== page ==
I’m thrilled to be on the blog tour/buddy read today for Fake Like Me written by Barbara Bourland and published by Quercus. Many thanks to Katya Ellis for organising the blog tour/buddy read.
At once a twisted psychological portrait of a woman crumbling under unimaginable pressure and a razor-sharp satire of the contemporary art scene, FAKE LIKE ME is a dark, glamorous, and addictive story of good intentions gone awry, from the critically acclaimed author of I’ll Eat When I’m Dead.
What really happened to Carey Logan?
After a fire decimates her studio, including the seven billboard-size paintings for her next show, a young, no-name painter is left with an impossible task: recreate her art in three months-or ruin her fledgling career.
Homeless and desperate, she flees to an exclusive retreat in upstate New York famous for its outrageous revelries and glamorous artists. And notorious as the place where brilliant young artist Carey Logan-one of her idols-drowned in the lake.
But when she arrives, the retreat is a ghost of its former self. No one shares their work. No parties light up the deck. No one speaks of Carey, though her death haunts the cabins and the black lake, lurking beneath the surface like a shipwreck. As the young painter works obsessively in Carey’s former studio, uncovers strange secrets and starts to fall–hard and fast–for Carey’s mysterious boyfriend, it’s as if she’s taking her place.
But one thought shadows her every move: What really happened to Carey Logan?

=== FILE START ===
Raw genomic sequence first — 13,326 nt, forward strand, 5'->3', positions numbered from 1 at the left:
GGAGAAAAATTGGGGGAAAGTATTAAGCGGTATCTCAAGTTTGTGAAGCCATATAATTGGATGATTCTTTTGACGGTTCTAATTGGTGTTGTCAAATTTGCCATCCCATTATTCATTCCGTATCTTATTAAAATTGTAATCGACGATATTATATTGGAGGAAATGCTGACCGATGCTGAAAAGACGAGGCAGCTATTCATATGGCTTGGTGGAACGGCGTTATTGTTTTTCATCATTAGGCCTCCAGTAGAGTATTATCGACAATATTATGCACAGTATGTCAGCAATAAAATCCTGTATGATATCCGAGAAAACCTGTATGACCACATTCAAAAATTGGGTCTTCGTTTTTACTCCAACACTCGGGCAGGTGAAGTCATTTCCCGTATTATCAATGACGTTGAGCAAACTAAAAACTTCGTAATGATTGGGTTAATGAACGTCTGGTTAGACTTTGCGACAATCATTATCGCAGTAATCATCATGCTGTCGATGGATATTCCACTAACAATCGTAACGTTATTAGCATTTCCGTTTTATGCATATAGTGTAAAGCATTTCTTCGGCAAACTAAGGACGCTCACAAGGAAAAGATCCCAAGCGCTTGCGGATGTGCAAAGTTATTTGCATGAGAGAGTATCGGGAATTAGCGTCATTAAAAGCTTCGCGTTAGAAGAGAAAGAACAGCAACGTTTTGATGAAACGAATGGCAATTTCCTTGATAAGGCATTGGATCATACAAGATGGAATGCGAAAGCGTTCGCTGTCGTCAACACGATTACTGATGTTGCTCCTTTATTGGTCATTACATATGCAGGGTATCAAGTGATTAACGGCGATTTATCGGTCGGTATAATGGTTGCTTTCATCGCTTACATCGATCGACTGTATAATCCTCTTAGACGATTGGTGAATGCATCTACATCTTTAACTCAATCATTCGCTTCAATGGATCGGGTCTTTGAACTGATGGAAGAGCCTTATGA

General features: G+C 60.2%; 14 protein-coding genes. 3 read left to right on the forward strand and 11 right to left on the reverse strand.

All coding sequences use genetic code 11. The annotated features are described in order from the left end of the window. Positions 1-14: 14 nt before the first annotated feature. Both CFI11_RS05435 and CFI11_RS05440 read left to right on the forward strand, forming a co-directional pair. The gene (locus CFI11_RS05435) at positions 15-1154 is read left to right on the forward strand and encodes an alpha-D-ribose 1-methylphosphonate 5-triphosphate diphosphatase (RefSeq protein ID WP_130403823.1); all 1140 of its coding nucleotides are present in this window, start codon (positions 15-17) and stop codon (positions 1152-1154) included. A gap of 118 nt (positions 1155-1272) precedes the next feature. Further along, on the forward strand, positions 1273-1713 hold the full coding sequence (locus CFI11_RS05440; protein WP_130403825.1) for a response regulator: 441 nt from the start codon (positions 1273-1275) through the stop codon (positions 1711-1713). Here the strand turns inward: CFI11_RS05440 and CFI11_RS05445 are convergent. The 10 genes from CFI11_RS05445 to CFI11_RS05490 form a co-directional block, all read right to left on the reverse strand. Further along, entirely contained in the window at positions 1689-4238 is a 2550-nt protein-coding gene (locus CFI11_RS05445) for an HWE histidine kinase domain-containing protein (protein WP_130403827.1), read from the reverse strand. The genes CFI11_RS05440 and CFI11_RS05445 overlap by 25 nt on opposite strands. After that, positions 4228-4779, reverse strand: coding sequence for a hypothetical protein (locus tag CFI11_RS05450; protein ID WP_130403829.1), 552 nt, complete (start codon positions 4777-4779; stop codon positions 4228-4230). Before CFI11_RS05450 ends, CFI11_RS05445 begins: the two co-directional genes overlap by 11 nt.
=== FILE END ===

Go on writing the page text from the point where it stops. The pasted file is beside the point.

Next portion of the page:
ABOUT THE AUTHOR:
Barbara Bourland is the author of I’ll Eat When I’m Dead, a Refinery29 Best Book of 2017. People called I’ll Eat When I’m Dead “delectable.” Annie Bostrom of Booklist wrote “Bourland fills her debut with terrific characters—Cat especially is wonderfully weird and well dimensioned—and a heaping helping of froth and gloss that will turn readers into industry insiders. Delightfully, playfully skewer[s] the fashion and beauty industries.” Wednesday Martin, bestselling author of Primates of Park Avenue and Untrue, called it “a deft, smart, and hilarious debut.” Kirkus noted that “death by beauty was never so much fun,” and the book was featured in Fortune, Us Weekly, and The New York Post, among others. It was published in North America by Grand Central Publishing, and in Ireland, Great Britain, Australia, New Zealand and South Africa by riverrun. I’ll Eat When I’m Dead is now available in paperback, and is forthcoming in Hebrew from Matar Press in Israel.
Bourland is a former freelance writer and web producer for titles at Condé Nast and Hearst, among others. She lives in Baltimore with her husband and their dogs.
Her second novel, Fake Like Me, is forthcoming in hardback, audiobook and ebook in June 2019 from Grand Central Publishing in North America and from riverrun abroad. Fake Like Me was written with support from The Wassaic Project in Wassaic, NY.
MY REVIEW: I would like to thank Barbara Bourland, Katya Ellis, Quercus and Netgalley for allowing me the opportunity to read Fake Like Me as part of the blog tour and buddy read. I can confirm that I chose to read Fake Like Me and all opinions in this review are my own and are completely unbiased.